The sheer number of “sustainable agencies” cropping up everywhere is the best proof that defining a purpose is indeed worthwhile and that there is an enormous demand for agencies that take an assertive stance on sustainability issues.
Not all of these agencies will actually consistently incorporate sustainability as a legitimate purpose, far from it in fact. However, the demand in this area seems to be so high that some companies don’t even notice they are being “greenwashed”. For an agency to be able to give consumers an authentic impression of a sustainable business though, it is almost essential for it to stand for precisely those values itself.
What is a worthwhile purpose?
There is a good reason why the topic of sustainability was presented as an example above. It meets all the criteria to ideally function as a purpose for an agency:
- It is not a niche issue, but rather one that is being discussed by a lot of companies, other organizations, and political institutions, and therefore appeals to a large group of potential clients.
- It is not too polarizing: there are strong supporters and a group that is indifferent to the issue, but there is hardly anyone who firmly speaks out against sustainability.
- Sustainability is no longer just a trend, it has the potential to be a relevant topic that will last into the future: demand is increasing and will remain at a high level for a long while yet.
- It is not a one-dimensional topic, but rather entails various aspects and facets from an ecological, economic, and social perspective.
- The topic is a way to connect with nearly everyone in the world and is therefore perfectly suited for communicating a corporate message.
- The topic can also be implemented in an agency’s internal processes as well as its working and communication culture.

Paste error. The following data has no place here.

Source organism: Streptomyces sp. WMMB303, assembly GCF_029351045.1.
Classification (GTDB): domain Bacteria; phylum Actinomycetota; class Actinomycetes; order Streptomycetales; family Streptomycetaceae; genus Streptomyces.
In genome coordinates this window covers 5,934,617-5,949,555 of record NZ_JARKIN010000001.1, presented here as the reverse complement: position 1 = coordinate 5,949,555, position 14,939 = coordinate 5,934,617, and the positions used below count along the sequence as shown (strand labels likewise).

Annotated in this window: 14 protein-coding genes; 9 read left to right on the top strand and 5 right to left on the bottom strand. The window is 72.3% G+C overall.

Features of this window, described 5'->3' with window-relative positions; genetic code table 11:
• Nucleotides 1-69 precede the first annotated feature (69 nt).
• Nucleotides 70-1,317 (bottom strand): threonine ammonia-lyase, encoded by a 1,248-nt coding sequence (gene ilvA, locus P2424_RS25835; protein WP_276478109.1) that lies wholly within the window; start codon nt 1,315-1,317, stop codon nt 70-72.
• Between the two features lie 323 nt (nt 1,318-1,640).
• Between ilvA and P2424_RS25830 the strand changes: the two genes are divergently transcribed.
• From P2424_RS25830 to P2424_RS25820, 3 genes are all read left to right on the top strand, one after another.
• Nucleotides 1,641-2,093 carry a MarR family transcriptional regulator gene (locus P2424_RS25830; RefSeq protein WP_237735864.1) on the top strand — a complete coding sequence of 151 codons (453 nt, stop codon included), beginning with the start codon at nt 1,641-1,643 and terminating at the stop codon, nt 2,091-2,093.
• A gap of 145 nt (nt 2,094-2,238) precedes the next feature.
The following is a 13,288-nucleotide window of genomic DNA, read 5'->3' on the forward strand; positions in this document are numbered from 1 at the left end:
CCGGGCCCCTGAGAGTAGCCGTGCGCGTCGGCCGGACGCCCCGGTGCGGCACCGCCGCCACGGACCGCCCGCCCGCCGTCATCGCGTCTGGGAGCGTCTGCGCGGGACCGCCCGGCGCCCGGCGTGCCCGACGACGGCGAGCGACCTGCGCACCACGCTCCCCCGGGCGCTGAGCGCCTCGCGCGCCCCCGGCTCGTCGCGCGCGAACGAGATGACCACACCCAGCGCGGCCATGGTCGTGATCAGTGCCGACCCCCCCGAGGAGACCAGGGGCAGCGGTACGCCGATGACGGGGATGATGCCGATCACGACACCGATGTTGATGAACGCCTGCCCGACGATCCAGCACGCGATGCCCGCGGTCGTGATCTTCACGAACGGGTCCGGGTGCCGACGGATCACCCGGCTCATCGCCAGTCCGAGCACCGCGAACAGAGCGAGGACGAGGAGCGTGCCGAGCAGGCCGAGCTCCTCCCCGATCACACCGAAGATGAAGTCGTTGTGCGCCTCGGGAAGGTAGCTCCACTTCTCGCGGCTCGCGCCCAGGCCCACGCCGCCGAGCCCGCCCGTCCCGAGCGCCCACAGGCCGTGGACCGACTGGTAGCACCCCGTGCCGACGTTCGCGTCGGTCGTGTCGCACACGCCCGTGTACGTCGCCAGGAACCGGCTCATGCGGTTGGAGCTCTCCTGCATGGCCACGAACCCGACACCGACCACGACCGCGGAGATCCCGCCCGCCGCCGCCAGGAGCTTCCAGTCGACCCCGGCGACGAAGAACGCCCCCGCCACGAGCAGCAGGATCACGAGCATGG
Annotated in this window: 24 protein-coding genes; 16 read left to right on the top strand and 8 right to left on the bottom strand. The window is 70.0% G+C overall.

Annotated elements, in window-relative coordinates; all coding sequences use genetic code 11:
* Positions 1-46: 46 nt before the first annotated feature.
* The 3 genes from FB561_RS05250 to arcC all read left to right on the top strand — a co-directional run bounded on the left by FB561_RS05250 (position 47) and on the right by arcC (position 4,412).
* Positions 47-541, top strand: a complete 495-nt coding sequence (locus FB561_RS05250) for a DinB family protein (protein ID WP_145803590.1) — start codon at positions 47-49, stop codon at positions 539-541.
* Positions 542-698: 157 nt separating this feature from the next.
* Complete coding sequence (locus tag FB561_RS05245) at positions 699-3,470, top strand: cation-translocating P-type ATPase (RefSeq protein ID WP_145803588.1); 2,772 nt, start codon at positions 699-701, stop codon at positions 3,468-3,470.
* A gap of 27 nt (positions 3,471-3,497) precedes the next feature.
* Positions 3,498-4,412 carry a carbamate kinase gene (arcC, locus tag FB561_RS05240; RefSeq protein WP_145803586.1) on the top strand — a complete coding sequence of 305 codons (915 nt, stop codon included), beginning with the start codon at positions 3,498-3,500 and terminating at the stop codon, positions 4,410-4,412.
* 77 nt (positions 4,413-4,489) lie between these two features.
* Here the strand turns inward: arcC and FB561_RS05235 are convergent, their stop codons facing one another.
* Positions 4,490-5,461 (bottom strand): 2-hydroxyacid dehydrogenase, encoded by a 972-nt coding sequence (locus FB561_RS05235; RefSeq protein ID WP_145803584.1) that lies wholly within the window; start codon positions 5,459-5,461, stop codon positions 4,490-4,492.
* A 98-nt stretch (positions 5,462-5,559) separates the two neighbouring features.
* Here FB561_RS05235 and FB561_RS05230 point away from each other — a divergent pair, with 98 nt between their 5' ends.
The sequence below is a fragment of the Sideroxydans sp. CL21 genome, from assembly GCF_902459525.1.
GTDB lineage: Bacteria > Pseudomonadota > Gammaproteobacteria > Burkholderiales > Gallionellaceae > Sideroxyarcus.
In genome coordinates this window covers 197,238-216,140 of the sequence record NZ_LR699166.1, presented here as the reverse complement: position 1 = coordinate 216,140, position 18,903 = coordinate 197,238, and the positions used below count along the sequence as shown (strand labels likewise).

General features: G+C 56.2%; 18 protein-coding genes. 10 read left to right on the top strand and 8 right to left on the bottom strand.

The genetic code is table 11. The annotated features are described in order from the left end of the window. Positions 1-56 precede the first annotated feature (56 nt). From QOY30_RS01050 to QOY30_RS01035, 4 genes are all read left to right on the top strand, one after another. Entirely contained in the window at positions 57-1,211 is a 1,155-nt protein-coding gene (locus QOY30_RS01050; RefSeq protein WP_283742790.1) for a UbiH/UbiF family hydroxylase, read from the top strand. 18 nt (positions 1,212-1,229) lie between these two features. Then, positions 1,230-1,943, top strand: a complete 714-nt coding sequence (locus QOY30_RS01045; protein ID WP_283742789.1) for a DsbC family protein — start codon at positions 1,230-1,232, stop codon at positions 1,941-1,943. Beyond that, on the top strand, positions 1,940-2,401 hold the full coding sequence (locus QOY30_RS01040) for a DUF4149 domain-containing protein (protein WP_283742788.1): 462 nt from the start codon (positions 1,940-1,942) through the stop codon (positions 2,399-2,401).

It goes without saying that agencies have to stay true to their attitude as well and must not under any circumstances contradict the mission statement that conveys their attitude. Real attitude and staying power are demanded of agencies in order to stay committed to their purpose and pass up financially lucrative pitches simply because the client doesn’t fit their own ideals. However, this pays off in the long term, since the agency’s credibility increases in the eyes of other clients and its own employees.
Does attitude always pay off?
No, agencies do not have to openly pledge themselves to an issue in order to be recognized by companies as an expert partner. However, if a company’s purpose and an agency’s attitude match up, the chances are extremely high that they will have a long-lasting, fruitful and successful partnership that is built on trust. In a time of constant disruption and never-ending change processes, which also confront agencies with different challenges from one day to the next, attitude gives employees something to identify with and hold on to.
Attitude and a clearly identifiable and assertively formulated mission are also crucial to the strategic self-marketing of an agency in terms of attracting the interest of potential clients. Agencies that want to actively market themselves rather than rely exclusively on recommendations and networking certainly won’t get very far without attitude.
Purpose matching instead of pitching at DMEXCO 2020
DMEXCO offers agencies the ideal platform to make their attitude and purpose accessible and tangible for others to experience. Especially in line with the motto for DMEXCO 2020, “Attitude matters”, having a booth at the trade show is the perfect opportunity to convincingly set the stage for your own agency’s attitude and network with representatives from innovative companies whose purpose and attitude are a good match with yours. Purpose matching instead of pitching! This approach will help you pave the way for successful business development in the future.